ARTIST “Tune / Song”
ALBUM  Label Website
Theme: HARVEY REID “Dirty Dish Rag”
Solo Guitar Sketchbook  Woodpecker Records –
SPUYTEN DUYVIL “Hot Time in the Old Town / Preaching on the Old Campground”
The Social Music Hour Vol.1  self –

Anna & Elizabeth  Free Dirt –
PHARIS & JASON ROMERO “Goodbye Old Paint”
A Wanderer I’ll Stay   Lula Records –
MIKE OBERST “Sail Away, Ladies”
Mike Oberst and His Five-String Banjo  self –
Devil in the Seat  Self –

MELISANDE “Je Fais La Difficile”
Les Metamorphoses Self –
THE FRETLESS “Lonesome Scene of Winter”
The Fretless self –

Sterling Road  self –
THE KENNEDYS “The Queen of Hollywood High”
West  self –
Trust  self –
Dragonflies  self –

Guest: Tom Chapin. Tom shared selections from his new CD “70” and performed “Guitar Child”, “Backwards Birthday Party”, “Wreckage” and “Muhheakunnuk” live in the studio

TOM CHAPIN “Put a Light in Your Window”
70  Sundance Music –
TOM CHAPIN “Smart Without Art”
70  Sundance Music –
TOM CHAPIN “The Riverkeeper”
70  Sundance Music –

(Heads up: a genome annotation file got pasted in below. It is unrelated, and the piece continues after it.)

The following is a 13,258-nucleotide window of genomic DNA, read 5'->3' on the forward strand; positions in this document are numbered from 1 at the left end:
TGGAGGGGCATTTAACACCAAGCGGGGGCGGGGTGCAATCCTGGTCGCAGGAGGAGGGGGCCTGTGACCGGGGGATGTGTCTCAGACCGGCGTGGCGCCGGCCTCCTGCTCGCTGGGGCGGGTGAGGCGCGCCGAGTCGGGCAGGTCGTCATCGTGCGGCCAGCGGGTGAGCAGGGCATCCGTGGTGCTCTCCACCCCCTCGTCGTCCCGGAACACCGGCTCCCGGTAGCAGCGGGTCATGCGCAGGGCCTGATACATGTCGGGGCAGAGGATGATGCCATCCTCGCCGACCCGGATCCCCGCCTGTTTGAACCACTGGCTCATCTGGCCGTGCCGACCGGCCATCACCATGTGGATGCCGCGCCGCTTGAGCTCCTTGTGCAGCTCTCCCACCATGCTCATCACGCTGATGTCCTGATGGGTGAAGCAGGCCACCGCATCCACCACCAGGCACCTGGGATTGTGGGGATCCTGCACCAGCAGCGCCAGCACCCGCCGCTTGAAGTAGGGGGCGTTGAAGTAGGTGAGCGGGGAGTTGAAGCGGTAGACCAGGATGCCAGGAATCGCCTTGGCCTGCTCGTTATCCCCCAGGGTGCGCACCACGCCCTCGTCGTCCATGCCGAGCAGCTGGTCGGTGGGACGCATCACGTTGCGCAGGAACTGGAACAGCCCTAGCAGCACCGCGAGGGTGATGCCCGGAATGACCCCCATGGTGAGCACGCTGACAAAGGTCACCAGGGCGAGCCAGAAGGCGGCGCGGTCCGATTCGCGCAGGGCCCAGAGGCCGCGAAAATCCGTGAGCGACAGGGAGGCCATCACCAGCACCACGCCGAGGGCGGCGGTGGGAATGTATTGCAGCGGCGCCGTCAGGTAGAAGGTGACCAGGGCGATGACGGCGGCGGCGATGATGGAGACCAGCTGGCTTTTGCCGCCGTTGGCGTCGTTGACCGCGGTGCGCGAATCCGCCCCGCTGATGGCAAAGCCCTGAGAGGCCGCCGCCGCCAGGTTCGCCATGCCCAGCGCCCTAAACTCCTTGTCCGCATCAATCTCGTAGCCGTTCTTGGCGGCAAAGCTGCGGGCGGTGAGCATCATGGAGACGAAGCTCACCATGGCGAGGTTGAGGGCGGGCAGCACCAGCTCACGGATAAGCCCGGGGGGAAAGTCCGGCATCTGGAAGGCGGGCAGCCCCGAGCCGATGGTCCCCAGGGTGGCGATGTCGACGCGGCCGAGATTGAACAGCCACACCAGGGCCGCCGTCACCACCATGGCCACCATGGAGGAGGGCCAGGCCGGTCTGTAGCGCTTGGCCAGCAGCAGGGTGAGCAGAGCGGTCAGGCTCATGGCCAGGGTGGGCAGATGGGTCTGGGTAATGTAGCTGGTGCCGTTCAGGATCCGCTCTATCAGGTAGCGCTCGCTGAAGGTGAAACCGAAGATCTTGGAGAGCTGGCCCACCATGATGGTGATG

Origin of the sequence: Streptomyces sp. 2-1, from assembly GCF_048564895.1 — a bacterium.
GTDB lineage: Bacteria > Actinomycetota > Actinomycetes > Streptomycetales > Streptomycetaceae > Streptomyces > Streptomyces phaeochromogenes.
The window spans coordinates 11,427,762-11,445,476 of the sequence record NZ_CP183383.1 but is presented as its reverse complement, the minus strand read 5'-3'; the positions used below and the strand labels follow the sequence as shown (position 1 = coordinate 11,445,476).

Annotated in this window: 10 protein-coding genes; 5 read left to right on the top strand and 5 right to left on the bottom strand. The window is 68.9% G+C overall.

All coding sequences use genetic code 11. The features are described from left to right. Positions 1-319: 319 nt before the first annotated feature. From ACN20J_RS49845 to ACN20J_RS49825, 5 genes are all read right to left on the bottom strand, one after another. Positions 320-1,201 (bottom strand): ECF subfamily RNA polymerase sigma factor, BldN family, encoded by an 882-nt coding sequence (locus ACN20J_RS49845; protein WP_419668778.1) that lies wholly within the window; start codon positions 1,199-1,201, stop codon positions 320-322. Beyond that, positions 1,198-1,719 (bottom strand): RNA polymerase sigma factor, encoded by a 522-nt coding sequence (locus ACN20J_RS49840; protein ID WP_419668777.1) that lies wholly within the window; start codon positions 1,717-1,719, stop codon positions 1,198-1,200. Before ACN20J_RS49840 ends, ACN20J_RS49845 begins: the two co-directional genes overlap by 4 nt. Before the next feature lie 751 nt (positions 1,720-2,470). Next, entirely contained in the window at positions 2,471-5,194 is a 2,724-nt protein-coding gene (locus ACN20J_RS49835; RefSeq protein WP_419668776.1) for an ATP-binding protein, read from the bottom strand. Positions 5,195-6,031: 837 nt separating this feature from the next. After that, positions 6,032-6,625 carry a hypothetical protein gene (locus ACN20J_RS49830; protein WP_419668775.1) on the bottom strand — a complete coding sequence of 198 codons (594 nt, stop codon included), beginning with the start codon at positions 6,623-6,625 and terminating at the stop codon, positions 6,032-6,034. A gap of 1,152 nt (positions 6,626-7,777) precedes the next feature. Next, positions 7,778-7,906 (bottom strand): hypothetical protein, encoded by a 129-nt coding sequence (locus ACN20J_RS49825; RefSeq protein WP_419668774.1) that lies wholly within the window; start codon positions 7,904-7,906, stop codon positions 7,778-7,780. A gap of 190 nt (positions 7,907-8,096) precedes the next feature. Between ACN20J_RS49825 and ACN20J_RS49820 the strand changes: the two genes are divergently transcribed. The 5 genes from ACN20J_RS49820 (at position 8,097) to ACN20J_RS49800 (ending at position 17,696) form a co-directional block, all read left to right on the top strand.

70  Sundance Music –

PETE SEEGER “So Long, It’s Been Good to Know You”
American Folk Anthology  Not Now Music –

Ain’t No Hurry  Red House Records –
Ken Whitely & the Beulah Band  Borealis Records –
MOORS & MCCUMBER “My Heart is Open”
Pandemonium  self –

Done Spoke My Mind  self –
Still on the Levee  Signature Sounds – ,
Tomorrow is My Turn  Nonesuch Records – ,

Looking Back: Our American Irish Souls  self –
TOM PAXTON “Ireland”
Redemption Road  self –
Fiddle*piano*bass  self –

ODETTA  “Glory, Glory”
Odetta Sings Ballads and Blues  Tradition Records – out of print

Ron Olesko
1000 River Road
Teaneck, NJ 07666
click here for Traditions Archive

About Ron Olesko

For over 40 years, Ron has been a radio programmer with WFDU-FM in Teaneck, New Jersey. He created WFDU-FM's TRADITIONS in 1980, a show that he continues to host and produce every Sunday afternoon from 3 to 6pm Eastern Time. He's the president of and booker for the Hurdy Gurdy Folk Music Club in Fair Lawn, New Jersey, and is a regular contributor to Sing Out! as well as the host of the Folk Music Notebook blog on this site. Ron can also be found emceeing concerts and festivals around the NYC/NJ area. A lifelong Mets fan and a rabid soccer geek, Ron is a Red Bull season ticket holder since their inception and will most likely be in his seat when not in the studio.